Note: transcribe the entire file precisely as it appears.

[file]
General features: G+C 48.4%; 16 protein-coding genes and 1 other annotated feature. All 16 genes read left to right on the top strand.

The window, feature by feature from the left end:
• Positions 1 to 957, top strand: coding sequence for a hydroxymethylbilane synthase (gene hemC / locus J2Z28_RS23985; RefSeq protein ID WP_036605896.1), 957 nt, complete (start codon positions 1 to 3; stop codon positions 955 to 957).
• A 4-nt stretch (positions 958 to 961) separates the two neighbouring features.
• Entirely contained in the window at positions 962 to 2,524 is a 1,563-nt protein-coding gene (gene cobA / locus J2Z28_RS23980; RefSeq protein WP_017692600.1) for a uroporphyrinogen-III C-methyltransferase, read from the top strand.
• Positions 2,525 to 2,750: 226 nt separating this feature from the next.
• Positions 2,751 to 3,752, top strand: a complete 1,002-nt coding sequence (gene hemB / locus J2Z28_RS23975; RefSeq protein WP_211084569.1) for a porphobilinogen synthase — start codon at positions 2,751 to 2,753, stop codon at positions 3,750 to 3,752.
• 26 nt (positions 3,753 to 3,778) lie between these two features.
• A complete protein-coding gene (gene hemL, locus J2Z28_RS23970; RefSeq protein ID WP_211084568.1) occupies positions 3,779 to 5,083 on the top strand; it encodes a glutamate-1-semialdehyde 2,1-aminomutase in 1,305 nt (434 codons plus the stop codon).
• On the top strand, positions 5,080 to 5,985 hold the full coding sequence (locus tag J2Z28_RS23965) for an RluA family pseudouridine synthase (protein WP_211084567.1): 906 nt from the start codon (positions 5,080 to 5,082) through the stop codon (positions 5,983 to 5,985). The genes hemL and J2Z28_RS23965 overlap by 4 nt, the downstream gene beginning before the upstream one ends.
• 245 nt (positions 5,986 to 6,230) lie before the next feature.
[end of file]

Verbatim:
General features: G+C 48.4%; 16 protein-coding genes and 1 other annotated feature. All 16 genes read left to right on the top strand.

The window, feature by feature from the left end:
• Positions 1 to 957, top strand: coding sequence for a hydroxymethylbilane synthase (gene hemC / locus J2Z28_RS23985; RefSeq protein ID WP_036605896.1), 957 nt, complete (start codon positions 1 to 3; stop codon positions 955 to 957).
• A 4-nt stretch (positions 958 to 961) separates the two neighbouring features.
• Entirely contained in the window at positions 962 to 2,524 is a 1,563-nt protein-coding gene (gene cobA / locus J2Z28_RS23980; RefSeq protein WP_017692600.1) for a uroporphyrinogen-III C-methyltransferase, read from the top strand.
• Positions 2,525 to 2,750: 226 nt separating this feature from the next.
• Positions 2,751 to 3,752, top strand: a complete 1,002-nt coding sequence (gene hemB / locus J2Z28_RS23975; RefSeq protein WP_211084569.1) for a porphobilinogen synthase — start codon at positions 2,751 to 2,753, stop codon at positions 3,750 to 3,752.
• 26 nt (positions 3,753 to 3,778) lie between these two features.
• A complete protein-coding gene (gene hemL, locus J2Z28_RS23970; RefSeq protein ID WP_211084568.1) occupies positions 3,779 to 5,083 on the top strand; it encodes a glutamate-1-semialdehyde 2,1-aminomutase in 1,305 nt (434 codons plus the stop codon).
• On the top strand, positions 5,080 to 5,985 hold the full coding sequence (locus tag J2Z28_RS23965) for an RluA family pseudouridine synthase (protein WP_211084567.1): 906 nt from the start codon (positions 5,080 to 5,082) through the stop codon (positions 5,983 to 5,985). The genes hemL and J2Z28_RS23965 overlap by 4 nt, the downstream gene beginning before the upstream one ends.
• 245 nt (positions 5,986 to 6,230) lie before the next feature.